Monday, August 24, 2015

Foreign Currency Debt: Free Lunch or Expensive Banquet?

I previously discussed the need to cut thru the foreign exchange veil when evaluating foreign investments. This post focuses on the flip side of the problem; namely the risks involved when borrowing in a currency different from your home currency. This issue has become topical given the recent surprise Chinese Yuan devaluation relative to the U.S. dollar (USD).
Chinese firms were attracted to USD denominated debt for two reasons. First, nominal USD interest rates are lower than Yuan rates. For example, the current Chinese one year base rate is 4.85%-down from 5.6% in January; whereas the one year U.S. Treasury is 30BPs and the prime rate is 3.25%. The second factor is Chinese credit to certain borrowers (e.g. property developers) had tightened forcing these firms to seek alternatives.

Foreign currency borrowing mechanics are simple; borrow USD and then spot back into Yuan. The nominal USD interest expense is lower than Yuan denominated debt. Of course, this is incomplete as it ignores possible foreign exchange losses. Ignorance is bliss is fine provided the exchange rate of USD to Yuan stays unchanged. If the Yuan weakens relative to the dollar, then it takes more Yuan to service the same amount of USD debt. Essentially, you face giving up in the future the benefits of the lower USD rates (AKA-there is no free lunch). Whether the firm borrows USD or Yuan there is no value effect on a covered basis. This is the teaching of interest rate parity which Chinese firms are relearning.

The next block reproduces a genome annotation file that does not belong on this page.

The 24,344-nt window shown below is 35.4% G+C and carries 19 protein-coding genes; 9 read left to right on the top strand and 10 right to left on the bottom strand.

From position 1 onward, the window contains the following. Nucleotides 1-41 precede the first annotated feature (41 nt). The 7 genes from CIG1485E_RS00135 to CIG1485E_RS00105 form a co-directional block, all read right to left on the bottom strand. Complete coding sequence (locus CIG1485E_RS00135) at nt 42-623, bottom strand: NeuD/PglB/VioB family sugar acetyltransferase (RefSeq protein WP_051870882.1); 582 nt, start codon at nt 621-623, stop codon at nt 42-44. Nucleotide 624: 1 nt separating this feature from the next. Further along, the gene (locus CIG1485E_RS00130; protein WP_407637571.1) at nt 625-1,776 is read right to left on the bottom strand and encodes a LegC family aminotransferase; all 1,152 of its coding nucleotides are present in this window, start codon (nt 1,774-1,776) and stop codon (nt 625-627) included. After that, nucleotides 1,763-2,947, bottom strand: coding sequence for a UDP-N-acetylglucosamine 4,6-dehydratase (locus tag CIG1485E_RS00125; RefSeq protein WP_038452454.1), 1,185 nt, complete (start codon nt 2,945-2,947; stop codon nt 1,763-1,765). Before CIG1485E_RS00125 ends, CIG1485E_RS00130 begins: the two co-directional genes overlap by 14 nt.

Of course the Chinese firms could have avoided the Yuan devaluation risk by hedging (e.g. cross currency swap). The hedging cost would, however, offset the benefits of lower USD interest rates. Many Chinese firms believed they did not need to incur hedge costs because the Yuan would remain strong relative to the USD. This belief turned into a delusion when the inevitable black swan event occurred.

I experienced something similar when I was a banker. Swiss rates were low compared to the USD at that time. My client borrowed in Swiss and spotted into USD to fund his U.S. operations-all un-hedged. He received a bonus on his ability to keep borrowing costs low. He argued his ability to forecast exchange rates precluded hedging (which would have eliminated the illusory low interest cost scheme and his bonus). Well, you guessed it, the USD weakened, losses occurred, the CFO was fired, and the loan needed to be restructured.

Foreign currency debt can make sense is you have assets in the country from which you are sourcing the debt. You have a natural hedge because the foreign assets produce, hopefully, enough foreign cash flow to service the debt. Thus, you are somewhat insulated from foreign exchange movements. This is why firms acquiring companies in other countries tend to fund a portion of their foreign investments in the countries where the assets are located.

My recommendation is not to speculate in exchange rates with your firm’s balance sheet. If you think you can forecast exchange rates-then join a hedge fund or do so thru liquid exchange trade instruments after receiving your Board’s approval. Many Chinese firms are facing an extended period of indigestion following their un-hedged USD borrowing “free lunch” adventures.


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